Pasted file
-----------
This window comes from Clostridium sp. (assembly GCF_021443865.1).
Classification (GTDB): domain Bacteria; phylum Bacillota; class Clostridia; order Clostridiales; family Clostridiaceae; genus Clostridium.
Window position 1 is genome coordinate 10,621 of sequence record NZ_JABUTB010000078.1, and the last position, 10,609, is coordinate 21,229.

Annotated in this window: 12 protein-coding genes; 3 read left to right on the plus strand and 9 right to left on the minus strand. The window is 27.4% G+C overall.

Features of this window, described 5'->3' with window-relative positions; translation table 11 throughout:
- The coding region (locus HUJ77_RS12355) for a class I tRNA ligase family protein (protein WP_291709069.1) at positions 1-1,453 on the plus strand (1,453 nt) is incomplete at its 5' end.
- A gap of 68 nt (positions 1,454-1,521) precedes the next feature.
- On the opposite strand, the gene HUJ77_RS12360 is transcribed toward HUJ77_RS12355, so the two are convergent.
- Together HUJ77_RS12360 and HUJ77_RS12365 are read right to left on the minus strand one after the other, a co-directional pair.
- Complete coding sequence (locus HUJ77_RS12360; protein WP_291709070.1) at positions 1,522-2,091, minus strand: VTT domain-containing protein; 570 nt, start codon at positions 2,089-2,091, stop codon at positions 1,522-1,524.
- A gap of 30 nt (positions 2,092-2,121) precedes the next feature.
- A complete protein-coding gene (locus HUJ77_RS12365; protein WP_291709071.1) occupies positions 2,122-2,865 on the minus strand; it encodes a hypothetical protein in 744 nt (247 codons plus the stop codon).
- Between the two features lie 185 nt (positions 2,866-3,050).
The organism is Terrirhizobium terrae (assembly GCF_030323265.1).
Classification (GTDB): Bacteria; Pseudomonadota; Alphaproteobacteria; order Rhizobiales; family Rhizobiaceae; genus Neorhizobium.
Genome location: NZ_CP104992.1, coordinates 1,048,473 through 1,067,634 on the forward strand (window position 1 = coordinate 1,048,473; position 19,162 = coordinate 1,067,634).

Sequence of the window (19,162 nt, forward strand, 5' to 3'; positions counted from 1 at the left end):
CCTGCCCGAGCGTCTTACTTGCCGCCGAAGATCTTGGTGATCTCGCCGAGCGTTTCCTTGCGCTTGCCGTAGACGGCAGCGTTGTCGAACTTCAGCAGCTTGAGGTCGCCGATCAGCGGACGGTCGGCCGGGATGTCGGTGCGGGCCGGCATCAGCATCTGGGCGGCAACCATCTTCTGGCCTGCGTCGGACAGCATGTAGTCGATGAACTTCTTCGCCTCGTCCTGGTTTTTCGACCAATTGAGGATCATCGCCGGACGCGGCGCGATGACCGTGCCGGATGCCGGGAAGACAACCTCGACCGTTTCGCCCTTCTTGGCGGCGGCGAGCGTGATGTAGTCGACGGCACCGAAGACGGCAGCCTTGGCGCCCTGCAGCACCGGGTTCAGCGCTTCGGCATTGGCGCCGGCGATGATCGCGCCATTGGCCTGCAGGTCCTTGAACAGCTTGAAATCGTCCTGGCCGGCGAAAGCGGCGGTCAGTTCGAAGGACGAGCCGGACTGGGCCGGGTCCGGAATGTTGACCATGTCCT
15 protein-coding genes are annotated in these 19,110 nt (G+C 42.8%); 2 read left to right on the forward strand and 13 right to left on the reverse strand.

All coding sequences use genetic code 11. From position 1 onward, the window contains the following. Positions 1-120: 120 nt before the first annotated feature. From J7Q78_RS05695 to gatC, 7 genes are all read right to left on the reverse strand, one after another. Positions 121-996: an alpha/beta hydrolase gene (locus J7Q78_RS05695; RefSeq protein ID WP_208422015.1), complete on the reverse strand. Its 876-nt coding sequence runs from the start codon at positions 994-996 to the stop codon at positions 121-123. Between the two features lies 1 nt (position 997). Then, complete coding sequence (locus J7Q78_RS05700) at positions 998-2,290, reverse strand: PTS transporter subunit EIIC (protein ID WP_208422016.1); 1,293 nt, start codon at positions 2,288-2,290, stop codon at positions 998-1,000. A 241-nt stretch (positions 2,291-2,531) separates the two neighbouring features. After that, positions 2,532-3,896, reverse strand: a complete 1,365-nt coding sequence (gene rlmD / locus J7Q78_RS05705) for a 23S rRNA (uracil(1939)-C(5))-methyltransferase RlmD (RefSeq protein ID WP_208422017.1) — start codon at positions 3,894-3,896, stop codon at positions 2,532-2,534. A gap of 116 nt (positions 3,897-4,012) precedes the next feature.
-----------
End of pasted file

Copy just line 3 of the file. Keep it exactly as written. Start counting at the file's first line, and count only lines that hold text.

Window position 1 is genome coordinate 10,621 of sequence record NZ_JABUTB010000078.1, and the last position, 10,609, is coordinate 21,229.